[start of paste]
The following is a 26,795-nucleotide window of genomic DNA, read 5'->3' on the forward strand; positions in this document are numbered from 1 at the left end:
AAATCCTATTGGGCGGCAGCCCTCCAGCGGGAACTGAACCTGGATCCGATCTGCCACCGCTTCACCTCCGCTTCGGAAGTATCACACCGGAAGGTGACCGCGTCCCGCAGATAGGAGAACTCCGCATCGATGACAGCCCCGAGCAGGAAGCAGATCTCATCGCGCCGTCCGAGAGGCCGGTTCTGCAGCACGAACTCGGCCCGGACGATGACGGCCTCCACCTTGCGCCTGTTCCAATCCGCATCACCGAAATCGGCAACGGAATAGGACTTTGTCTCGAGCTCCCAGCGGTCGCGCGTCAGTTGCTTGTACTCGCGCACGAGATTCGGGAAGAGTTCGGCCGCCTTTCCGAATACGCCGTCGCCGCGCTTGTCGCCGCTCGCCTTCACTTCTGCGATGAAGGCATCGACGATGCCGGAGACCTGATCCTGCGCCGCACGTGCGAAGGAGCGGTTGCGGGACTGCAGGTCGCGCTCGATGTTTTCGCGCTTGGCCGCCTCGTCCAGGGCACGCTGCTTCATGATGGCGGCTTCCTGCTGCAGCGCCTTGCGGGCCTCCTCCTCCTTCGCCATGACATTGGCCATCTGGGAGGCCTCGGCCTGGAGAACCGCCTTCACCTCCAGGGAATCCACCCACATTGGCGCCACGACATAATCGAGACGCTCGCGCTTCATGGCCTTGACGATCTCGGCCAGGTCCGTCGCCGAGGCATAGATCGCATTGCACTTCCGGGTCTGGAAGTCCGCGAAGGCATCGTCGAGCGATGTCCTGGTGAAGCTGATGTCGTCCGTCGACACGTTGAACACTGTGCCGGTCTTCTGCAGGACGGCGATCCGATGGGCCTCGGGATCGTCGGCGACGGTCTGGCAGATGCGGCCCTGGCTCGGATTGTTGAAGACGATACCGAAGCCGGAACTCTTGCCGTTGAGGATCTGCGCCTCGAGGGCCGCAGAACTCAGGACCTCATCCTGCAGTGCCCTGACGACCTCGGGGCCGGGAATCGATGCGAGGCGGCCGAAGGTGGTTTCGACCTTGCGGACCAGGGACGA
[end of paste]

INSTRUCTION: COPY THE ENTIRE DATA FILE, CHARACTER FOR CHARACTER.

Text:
The following is a 26,795-nucleotide window of genomic DNA, read 5'->3' on the forward strand; positions in this document are numbered from 1 at the left end:
AAATCCTATTGGGCGGCAGCCCTCCAGCGGGAACTGAACCTGGATCCGATCTGCCACCGCTTCACCTCCGCTTCGGAAGTATCACACCGGAAGGTGACCGCGTCCCGCAGATAGGAGAACTCCGCATCGATGACAGCCCCGAGCAGGAAGCAGATCTCATCGCGCCGTCCGAGAGGCCGGTTCTGCAGCACGAACTCGGCCCGGACGATGACGGCCTCCACCTTGCGCCTGTTCCAATCCGCATCACCGAAATCGGCAACGGAATAGGACTTTGTCTCGAGCTCCCAGCGGTCGCGCGTCAGTTGCTTGTACTCGCGCACGAGATTCGGGAAGAGTTCGGCCGCCTTTCCGAATACGCCGTCGCCGCGCTTGTCGCCGCTCGCCTTCACTTCTGCGATGAAGGCATCGACGATGCCGGAGACCTGATCCTGCGCCGCACGTGCGAAGGAGCGGTTGCGGGACTGCAGGTCGCGCTCGATGTTTTCGCGCTTGGCCGCCTCGTCCAGGGCACGCTGCTTCATGATGGCGGCTTCCTGCTGCAGCGCCTTGCGGGCCTCCTCCTCCTTCGCCATGACATTGGCCATCTGGGAGGCCTCGGCCTGGAGAACCGCCTTCACCTCCAGGGAATCCACCCACATTGGCGCCACGACATAATCGAGACGCTCGCGCTTCATGGCCTTGACGATCTCGGCCAGGTCCGTCGCCGAGGCATAGATCGCATTGCACTTCCGGGTCTGGAAGTCCGCGAAGGCATCGTCGAGCGATGTCCTGGTGAAGCTGATGTCGTCCGTCGACACGTTGAACACTGTGCCGGTCTTCTGCAGGACGGCGATCCGATGGGCCTCGGGATCGTCGGCGACGGTCTGGCAGATGCGGCCCTGGCTCGGATTGTTGAAGACGATACCGAAGCCGGAACTCTTGCCGTTGAGGATCTGCGCCTCGAGGGCCGCAGAACTCAGGACCTCATCCTGCAGTGCCCTGACGACCTCGGGGCCGGGAATCGATGCGAGGCGGCCGAAGGTGGTTTCGACCTTGCGGACCAGGGACGA